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Sweeping new restrictions will be imposed across Sydney as Australia's largest city grapples with a fast-growing Covid outbreak.

Authorities reported 16 new infections on Wednesday, which brings the cluster there to 37 cases.

Sydney's 5.3 million residents will have to wear masks indoors, and many will be banned from travelling out of the city.

Officials are concerned about the "extremely contagious" Delta variant.

The cluster marks the largest rise in the number of infections in Sydney since December. For most of the year, locals have enjoyed almost no restrictions on daily life.

Due to the sharp jump in cases, the state government said new curbs would be needed.

"Please abandon non-essential activities, please don't attend social gatherings unless you absolutely must," said New South Wales (NSW) Premier Gladys Berejiklian.

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From Wednesday, households will be limited to a maximum of five visitors. Restrictions will also be put in place at dining venues, gyms, sporting arenas and other gatherings.

People who live or work in the virus hotspots – including central Sydney – will be banned from travelling out of the city.

NSW Health Minister Brad Hazzard said the virus risk had escalated to a "very real and present danger" right across Sydney.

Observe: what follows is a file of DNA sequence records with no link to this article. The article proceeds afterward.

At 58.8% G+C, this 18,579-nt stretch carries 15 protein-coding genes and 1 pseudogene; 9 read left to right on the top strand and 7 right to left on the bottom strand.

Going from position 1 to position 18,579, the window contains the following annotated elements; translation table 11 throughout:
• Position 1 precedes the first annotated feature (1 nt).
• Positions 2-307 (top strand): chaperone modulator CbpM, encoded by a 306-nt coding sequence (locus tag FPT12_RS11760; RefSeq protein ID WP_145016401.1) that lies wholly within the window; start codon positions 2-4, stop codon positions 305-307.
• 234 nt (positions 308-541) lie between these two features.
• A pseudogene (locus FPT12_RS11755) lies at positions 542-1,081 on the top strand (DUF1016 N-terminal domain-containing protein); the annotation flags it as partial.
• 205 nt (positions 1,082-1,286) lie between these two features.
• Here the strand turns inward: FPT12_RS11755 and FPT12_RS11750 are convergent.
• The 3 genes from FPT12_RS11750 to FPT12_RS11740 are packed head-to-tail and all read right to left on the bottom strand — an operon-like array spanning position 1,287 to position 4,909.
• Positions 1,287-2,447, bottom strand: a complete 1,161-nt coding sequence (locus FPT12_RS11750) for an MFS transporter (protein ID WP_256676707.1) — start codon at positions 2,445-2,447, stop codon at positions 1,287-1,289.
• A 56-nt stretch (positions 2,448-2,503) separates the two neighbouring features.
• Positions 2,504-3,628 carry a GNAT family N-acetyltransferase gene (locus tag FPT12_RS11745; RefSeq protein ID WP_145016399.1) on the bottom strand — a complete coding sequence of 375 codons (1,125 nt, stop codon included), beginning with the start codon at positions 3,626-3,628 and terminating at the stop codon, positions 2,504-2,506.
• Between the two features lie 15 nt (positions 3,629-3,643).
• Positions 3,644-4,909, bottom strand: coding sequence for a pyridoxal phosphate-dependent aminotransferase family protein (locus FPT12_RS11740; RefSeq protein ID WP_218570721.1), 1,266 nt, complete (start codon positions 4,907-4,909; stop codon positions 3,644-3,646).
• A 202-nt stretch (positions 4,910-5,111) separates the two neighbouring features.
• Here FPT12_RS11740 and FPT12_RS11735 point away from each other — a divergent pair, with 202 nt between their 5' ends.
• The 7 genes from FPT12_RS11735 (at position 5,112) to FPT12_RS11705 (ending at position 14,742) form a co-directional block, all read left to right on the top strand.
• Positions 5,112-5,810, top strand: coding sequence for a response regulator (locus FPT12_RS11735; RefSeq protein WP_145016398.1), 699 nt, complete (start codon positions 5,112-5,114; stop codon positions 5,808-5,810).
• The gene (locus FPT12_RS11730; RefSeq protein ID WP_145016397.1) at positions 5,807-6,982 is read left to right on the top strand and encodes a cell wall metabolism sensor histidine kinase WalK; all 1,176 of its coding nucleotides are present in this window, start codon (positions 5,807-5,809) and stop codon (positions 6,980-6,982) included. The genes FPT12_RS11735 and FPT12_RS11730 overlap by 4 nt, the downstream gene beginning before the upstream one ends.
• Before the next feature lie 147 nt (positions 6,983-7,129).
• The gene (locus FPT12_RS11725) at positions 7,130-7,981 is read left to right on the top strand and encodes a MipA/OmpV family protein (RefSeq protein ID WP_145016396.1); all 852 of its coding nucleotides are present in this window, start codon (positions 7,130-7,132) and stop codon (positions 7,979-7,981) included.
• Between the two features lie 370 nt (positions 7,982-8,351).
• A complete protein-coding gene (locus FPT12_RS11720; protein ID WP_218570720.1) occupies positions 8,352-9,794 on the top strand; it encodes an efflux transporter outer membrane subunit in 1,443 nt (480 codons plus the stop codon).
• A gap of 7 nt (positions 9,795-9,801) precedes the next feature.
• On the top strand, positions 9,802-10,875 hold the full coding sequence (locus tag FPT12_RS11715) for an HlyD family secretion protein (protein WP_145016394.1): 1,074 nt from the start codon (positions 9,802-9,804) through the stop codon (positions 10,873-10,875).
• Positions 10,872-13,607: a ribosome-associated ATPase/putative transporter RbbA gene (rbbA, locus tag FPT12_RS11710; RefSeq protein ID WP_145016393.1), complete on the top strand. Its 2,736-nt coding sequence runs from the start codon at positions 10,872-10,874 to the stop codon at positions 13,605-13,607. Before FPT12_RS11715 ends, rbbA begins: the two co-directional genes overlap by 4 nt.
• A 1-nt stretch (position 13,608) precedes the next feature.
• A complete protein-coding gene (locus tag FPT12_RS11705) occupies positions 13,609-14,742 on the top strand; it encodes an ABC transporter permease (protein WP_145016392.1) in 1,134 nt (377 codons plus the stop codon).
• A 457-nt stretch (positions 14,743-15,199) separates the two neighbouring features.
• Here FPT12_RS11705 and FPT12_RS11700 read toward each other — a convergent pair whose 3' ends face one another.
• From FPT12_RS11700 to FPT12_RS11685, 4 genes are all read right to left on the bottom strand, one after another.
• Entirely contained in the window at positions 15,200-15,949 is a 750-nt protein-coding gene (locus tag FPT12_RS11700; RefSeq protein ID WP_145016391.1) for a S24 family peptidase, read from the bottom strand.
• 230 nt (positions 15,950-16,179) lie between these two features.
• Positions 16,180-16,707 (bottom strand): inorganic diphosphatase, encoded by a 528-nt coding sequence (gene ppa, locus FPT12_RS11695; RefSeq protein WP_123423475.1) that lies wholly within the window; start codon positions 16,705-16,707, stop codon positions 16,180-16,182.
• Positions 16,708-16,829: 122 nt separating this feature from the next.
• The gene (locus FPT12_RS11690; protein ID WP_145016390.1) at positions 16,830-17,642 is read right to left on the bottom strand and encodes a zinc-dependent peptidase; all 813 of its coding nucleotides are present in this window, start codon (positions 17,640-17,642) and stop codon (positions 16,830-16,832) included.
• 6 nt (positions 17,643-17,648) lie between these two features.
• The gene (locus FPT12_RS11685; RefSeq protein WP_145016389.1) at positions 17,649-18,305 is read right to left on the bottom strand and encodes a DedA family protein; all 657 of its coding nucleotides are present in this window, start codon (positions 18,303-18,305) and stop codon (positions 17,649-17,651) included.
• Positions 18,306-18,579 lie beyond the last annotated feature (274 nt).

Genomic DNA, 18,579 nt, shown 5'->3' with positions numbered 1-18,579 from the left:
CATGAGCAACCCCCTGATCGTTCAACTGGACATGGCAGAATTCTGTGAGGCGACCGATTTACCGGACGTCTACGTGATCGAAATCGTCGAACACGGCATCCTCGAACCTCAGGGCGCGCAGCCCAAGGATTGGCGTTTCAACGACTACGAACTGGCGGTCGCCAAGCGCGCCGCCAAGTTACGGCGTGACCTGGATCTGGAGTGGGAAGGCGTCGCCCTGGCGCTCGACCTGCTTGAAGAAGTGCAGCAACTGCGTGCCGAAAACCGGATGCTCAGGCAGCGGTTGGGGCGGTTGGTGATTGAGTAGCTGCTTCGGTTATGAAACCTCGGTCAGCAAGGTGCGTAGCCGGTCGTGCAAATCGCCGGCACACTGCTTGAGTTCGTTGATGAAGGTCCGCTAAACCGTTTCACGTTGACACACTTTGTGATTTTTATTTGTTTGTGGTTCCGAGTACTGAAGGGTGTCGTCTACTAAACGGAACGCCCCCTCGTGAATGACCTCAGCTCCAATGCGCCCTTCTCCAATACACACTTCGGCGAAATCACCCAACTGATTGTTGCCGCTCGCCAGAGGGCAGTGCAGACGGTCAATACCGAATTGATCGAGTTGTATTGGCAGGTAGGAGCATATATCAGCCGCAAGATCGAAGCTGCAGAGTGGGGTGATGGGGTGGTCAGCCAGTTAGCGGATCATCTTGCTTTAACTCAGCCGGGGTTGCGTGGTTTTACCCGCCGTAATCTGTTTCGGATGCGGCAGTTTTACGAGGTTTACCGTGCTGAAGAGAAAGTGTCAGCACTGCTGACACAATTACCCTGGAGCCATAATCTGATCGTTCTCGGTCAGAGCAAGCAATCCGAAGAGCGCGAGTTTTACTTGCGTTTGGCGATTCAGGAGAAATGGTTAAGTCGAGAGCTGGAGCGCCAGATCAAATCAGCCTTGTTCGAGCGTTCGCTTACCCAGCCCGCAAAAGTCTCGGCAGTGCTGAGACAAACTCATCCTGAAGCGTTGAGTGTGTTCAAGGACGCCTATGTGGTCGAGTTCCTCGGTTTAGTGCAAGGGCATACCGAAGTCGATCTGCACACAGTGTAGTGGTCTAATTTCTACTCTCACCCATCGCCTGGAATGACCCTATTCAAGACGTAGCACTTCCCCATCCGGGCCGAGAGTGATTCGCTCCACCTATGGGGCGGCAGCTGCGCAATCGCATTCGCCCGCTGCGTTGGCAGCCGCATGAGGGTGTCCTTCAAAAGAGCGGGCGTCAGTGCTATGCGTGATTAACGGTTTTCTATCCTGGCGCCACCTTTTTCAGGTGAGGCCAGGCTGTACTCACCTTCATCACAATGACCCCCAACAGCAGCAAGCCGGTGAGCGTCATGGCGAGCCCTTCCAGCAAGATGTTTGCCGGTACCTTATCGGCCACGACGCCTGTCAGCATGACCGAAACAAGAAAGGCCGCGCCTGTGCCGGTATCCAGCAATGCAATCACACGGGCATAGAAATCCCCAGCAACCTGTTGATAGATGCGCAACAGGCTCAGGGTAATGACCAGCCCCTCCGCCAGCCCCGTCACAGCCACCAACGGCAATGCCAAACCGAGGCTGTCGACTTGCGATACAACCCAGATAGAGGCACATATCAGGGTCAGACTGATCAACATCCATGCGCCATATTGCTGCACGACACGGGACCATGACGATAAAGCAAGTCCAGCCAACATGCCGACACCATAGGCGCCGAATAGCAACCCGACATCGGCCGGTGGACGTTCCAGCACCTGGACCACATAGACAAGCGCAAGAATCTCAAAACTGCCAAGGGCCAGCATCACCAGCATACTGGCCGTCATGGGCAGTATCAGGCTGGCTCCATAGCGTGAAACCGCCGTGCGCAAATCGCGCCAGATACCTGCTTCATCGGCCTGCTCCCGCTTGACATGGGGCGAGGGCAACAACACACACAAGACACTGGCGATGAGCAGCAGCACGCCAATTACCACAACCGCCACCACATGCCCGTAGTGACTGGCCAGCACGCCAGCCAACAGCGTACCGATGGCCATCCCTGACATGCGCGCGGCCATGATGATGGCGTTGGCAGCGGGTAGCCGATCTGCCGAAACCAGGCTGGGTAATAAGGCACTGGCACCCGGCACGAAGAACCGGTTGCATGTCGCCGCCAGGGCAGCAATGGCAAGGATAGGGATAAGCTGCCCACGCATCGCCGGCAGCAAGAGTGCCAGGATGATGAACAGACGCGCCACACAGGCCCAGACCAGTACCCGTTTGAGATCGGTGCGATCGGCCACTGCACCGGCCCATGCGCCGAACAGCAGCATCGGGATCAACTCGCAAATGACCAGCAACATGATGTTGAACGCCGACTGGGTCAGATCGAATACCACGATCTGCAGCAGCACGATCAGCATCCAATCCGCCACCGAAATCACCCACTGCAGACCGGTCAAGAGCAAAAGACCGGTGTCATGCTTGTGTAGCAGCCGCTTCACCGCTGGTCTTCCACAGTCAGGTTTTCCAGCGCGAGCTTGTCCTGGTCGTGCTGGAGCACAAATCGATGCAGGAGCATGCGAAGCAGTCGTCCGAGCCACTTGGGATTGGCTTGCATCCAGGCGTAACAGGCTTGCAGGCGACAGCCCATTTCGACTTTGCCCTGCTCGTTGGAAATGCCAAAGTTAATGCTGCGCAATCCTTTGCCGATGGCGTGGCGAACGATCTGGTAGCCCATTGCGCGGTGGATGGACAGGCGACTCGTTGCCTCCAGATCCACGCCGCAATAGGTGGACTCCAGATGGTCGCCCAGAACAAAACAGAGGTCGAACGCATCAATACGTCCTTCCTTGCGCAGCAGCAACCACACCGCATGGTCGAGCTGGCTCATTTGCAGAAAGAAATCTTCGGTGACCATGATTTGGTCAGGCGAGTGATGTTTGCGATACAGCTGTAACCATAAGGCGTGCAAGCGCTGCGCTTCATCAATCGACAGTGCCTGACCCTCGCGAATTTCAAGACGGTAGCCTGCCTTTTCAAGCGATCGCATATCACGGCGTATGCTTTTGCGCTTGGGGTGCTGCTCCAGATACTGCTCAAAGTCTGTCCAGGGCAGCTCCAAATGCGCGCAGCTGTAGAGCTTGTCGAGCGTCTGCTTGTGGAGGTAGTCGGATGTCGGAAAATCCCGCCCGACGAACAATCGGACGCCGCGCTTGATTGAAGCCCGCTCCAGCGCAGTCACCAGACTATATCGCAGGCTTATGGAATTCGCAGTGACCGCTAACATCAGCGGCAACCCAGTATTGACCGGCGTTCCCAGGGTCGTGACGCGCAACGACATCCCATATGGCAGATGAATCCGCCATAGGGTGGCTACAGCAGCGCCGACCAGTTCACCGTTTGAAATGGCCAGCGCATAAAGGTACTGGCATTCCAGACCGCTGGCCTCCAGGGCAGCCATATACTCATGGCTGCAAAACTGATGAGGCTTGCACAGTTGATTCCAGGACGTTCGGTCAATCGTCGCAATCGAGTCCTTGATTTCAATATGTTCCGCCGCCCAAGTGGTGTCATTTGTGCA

The cluster of infections had initially centred around a shopping centre in Bondi, the popular beachside suburb and famous tourist destination in the city's east.

image copyrightGetty Imagesimage captionDrive-in Covid testing sites were flooded with people in Sydney's Bondi beach

On Wednesday, authorities reported that cases had also been detected on the other side of Sydney, some 65km (40 miles) away from known hotspots.

The outbreak was also causing concern in New Zealand, after an infected person travelled from Sydney to Wellington.

New Zealand authorities introduced a number of restrictions on Wednesday, while the "travel bubble" that allows people to fly between the two countries was closed to passengers from Sydney.

Lockdown fears

There is public speculation that Sydney may enter a lockdown if case numbers continue to increase.

Unlike other state capitals Melbourne and Brisbane, the city has tended not to enter snap lockdowns following outbreaks in the community.

The New South Wales state government has instead relied on swift and comprehensive contact-tracing systems and more localised lockdowns.

Australia's Covid case numbers have been relatively low compared to other developed nations. It has recorded 910 deaths and about 30,360 cases.

The country has relied on strict border controls, tough social-distancing rules and quick contact tracing to keep infection rates low.

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